Tuesday, April 17, 2012

Wealthy, powerful . . . and wasteful (Berry)

Last week I posted some quotes from Wendell Berry's 1991 essay "Peaceableness Toward Enemies" that I believe has some bearing on our national conversation about race, guns and crime in the wake of the George Zimmerman/Trayvon Martin incident. Berry published that piece in the celebratory afterglow of the First Gulf War, an afterglow history has shown to be unwarranted. In celebrating that "victory" we forgot that in war even in winning we lose. Like all "wars to end all war" this one didn't.

Berry was one of the few to recognize this at the time, and in this piece he castigated the lack of imagination of leaders that see war as the only way to deal with madmen like Saddam Hussein who will always be with us. He exposed the folly of justifying that war as "making the world safe for democracy" or creating a "new world order", phrases that were much thrown around back then. The victory in Gulf War I was proffered as evidence that American was once again the biggest most powerful player on the world stage, and that the lessons of Vietnam had been won. The first part of that statement probably was, and still is, true. Measured in economic and military might all was well circa 1991, but Berry looked around and saw a society that was sick in less measurable but fundamental ways.

If we are the most wealthy and powerful country in the world, we are also the most wasteful, both of nature and of humanity. This society is making life extremely difficult for the unwealthy and the unpowerful: children, old people, women (especially wives and mothers), country people, the poor, the unemployed, the homeless. We are failing in marriage and failing our family responsibilities. The number of single-parent households is increasing. Our children are ill raised and ill taught. We are trying—and predictably failing—to replace parenthood and home life with "day care" and with school. Our highways, shopping malls, nursing homes, and day-care centers are full; the homeless are everywhere in our streets; our homes are empty. We are suffering many kinds of damage from sexual promiscuity. We are addicted to drugs, to TV, and to gasoline. Violence is literally everywhere. While we waged war abroad, an undeclared civil war was being fought every day in our streets, our homes, our workplaces, and our classrooms. And none of these problems can be corrected merely by wealth, power, and technology. The world's most powerful military force cannot help at all.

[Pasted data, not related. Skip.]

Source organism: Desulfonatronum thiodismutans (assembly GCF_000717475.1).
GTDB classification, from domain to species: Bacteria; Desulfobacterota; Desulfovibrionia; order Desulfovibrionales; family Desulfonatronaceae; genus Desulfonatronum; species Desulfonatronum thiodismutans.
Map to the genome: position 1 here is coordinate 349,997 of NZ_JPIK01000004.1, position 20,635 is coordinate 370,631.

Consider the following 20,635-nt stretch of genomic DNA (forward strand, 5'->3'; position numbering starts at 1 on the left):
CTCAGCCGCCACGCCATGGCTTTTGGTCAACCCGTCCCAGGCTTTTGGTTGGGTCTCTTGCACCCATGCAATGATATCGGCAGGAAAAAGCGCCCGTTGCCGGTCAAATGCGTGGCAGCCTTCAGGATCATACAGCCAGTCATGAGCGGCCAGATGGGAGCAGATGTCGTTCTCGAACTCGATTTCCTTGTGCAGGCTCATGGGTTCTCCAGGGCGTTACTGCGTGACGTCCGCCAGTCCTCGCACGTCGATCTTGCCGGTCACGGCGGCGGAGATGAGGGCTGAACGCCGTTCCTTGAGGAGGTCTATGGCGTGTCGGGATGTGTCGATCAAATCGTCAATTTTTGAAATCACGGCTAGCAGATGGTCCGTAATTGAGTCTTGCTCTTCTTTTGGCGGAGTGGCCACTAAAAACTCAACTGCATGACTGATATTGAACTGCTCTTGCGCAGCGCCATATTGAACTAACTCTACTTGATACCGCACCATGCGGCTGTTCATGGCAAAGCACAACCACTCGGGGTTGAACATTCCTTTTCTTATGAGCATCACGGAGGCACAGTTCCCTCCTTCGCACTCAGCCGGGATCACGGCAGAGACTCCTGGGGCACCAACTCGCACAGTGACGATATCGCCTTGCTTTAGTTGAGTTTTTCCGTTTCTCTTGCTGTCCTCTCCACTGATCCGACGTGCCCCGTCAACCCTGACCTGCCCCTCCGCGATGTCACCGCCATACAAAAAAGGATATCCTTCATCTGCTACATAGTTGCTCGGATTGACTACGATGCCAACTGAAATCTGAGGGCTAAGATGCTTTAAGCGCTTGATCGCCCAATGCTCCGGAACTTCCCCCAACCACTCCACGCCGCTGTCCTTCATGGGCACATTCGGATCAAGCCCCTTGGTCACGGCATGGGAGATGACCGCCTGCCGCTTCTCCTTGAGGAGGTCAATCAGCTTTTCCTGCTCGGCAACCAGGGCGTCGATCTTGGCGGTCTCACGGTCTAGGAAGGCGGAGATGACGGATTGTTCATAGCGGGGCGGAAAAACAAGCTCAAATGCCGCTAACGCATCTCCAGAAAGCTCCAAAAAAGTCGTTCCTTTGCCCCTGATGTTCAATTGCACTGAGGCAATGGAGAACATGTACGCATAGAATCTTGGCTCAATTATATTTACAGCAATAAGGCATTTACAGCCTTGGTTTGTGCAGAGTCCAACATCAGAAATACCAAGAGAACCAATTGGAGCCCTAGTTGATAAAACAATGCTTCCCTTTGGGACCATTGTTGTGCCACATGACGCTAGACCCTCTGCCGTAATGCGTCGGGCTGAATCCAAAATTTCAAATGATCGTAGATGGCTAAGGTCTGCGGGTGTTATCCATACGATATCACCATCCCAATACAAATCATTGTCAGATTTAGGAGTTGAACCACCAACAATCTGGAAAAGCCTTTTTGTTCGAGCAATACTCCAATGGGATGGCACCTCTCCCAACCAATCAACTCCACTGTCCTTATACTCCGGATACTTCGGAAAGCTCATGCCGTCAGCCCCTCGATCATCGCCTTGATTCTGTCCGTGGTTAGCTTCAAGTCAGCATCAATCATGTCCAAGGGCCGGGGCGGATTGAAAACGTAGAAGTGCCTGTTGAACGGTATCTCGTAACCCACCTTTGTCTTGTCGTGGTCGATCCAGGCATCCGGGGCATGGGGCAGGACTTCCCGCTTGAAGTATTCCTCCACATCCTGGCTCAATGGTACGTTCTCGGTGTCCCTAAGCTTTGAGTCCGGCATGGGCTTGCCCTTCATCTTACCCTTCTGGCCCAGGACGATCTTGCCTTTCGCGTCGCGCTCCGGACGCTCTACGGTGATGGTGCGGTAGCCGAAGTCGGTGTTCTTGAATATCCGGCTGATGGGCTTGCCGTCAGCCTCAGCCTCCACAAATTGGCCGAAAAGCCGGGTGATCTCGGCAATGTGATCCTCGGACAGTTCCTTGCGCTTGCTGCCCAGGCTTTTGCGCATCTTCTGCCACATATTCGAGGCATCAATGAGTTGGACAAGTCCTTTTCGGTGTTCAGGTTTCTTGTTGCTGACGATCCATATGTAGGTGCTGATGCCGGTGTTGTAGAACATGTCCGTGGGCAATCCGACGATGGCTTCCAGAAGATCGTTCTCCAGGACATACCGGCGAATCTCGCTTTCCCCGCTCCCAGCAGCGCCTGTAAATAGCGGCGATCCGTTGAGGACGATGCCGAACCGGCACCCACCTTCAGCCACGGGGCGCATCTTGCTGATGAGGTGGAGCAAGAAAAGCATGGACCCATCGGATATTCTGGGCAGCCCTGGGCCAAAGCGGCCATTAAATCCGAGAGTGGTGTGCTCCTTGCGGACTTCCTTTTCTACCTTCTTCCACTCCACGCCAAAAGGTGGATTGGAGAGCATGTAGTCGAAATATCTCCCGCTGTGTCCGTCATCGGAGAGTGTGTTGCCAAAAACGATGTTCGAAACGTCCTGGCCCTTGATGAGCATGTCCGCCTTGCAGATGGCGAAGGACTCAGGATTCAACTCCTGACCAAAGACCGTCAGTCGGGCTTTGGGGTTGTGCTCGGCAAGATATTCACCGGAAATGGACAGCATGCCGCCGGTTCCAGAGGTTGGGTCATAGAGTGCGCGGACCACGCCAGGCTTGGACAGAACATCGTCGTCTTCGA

Some 21 years later I can't see that Berry's lengthy laundry list of ills has gotten any shorter. Perhaps we've made progress in some areas, but it's hard to measure. Berry ended his jeremiad -- a word I'm reminded is inspired by the weeping prophet of the Old Testament -- with some practical good advice that if heeded will tend to the good health of any community or society: stop treating people as commodities and "waste less, spend less, use less, want less, need less."

(I include the photo above of Berry and his wife to show that he isn't a glowering prophet of doom and gloom, more like a kindly grandfather who enjoys a good apple pie.)

Quotes from pp. 74-5 & 92 of Sex, Economy, Freedom & Community (Pantheon Books, 1993)

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